Thanks has, your help is always appreciated, always enlightening. In
fact I think you just solved my main problem as well, which was
related to iTunes 7.7 artwork retrieval always returning nil on some
systems. I will switch to appscript now, and really should have done
it a long time ago. Can't rely on something as unpredictable as SB.
On Tue, Jul 22, 2008 at 6:47 PM, Hengist Podd <email@hidden> wrote:
> Fabian wrote:
>> I have an app that interacts with iTunes via Scripting Bridge. After
>> upgrading to iTunes 7.7 I get this error message every time I call
>> [SBApplication applicationWithBundleIdentifier:"com.apple.iTunes"].
>> The message is: 'unknown type name "tdta".'
>> Does anyone know what this means, maybe even how to solve it?
> It's a warning, not an error. It occurs because Scripting Bridge was
> designed without much regard to the way that scriptable applications - both
> third-party and Apple's own - actually work in the real world. In this case,
> iTunes 7.7's dictionary has added a new 'raw data' property to its 'artwork'
> class. Its type is declared as typeData ('tdta'; see AERegistry.h). This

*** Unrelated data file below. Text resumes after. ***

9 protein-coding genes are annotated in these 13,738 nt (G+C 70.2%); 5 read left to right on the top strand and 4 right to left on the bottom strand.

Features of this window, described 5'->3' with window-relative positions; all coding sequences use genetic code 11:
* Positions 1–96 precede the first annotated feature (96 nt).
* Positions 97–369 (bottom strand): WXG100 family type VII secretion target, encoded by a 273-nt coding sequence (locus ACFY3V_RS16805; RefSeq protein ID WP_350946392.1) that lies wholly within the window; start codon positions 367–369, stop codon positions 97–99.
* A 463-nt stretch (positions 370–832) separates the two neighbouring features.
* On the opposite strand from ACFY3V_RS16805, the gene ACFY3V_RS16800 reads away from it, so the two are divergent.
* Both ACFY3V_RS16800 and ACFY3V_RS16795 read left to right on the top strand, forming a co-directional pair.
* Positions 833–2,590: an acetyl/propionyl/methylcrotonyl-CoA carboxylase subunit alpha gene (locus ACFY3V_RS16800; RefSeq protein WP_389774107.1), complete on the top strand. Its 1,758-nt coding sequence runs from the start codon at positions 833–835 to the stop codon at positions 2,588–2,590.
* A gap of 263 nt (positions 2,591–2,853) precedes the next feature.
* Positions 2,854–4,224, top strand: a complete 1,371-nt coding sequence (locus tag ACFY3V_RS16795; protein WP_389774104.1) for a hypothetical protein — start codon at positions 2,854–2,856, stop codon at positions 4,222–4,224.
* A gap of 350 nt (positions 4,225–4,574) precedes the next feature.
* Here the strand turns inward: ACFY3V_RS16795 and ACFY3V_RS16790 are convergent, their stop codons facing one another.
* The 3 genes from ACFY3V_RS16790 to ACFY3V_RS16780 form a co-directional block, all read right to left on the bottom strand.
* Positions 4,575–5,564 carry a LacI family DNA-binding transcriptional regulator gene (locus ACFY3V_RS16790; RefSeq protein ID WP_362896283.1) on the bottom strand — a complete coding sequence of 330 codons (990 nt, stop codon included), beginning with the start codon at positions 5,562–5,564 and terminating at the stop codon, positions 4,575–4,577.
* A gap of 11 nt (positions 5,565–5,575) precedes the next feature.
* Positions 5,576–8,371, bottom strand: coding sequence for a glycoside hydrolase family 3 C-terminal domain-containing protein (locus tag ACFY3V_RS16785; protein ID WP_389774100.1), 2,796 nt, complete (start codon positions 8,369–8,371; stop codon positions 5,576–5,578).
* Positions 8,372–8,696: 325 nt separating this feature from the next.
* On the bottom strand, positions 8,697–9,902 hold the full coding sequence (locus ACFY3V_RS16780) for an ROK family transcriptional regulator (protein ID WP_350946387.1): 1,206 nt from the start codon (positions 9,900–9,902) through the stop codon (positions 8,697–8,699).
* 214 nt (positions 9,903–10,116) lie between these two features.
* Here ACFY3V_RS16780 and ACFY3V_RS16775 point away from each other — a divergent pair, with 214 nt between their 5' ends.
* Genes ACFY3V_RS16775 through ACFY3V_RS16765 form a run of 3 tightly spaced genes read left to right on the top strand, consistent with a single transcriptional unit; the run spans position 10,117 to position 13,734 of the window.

> particular type doesn't have a human-readable AppleScript-style keyword
> defined for it - a bit human-unfriendly, perhaps, but completely legitimate.
> AppleScript, and other bridges and tools which follow AppleScript's lead
> couldn't care less about this; it's just Scripting Bridge that complains
> because it naively assumes that all application dictionaries are perfectly
> formed according to sdef specs and 100% complete and accurate. Which, in
> practice, they frequently aren't.
> 1. Ignore the warning.
> 2. File a feature request on iTunes, asking for a hidden 'tdta' type
> definition to be added to its dictionary in order to provide iTunes users
> with a nice, human-readable keyword.
> 3. File a feature request on AppleScript, asking for a 'tdta' type
> definition to be added to its dictionary in order to provide *everyone* with
> a nice, human-readable keyword.
> 4. Use objc-appscript instead of Scripting Bridge. Appscript's designed to
> behave as much like AppleScript as possible, ensuring maximum compatibility
> with existing scriptable applications and minimal fuss.
> Control AppleScriptable applications from Python, Ruby and ObjC:
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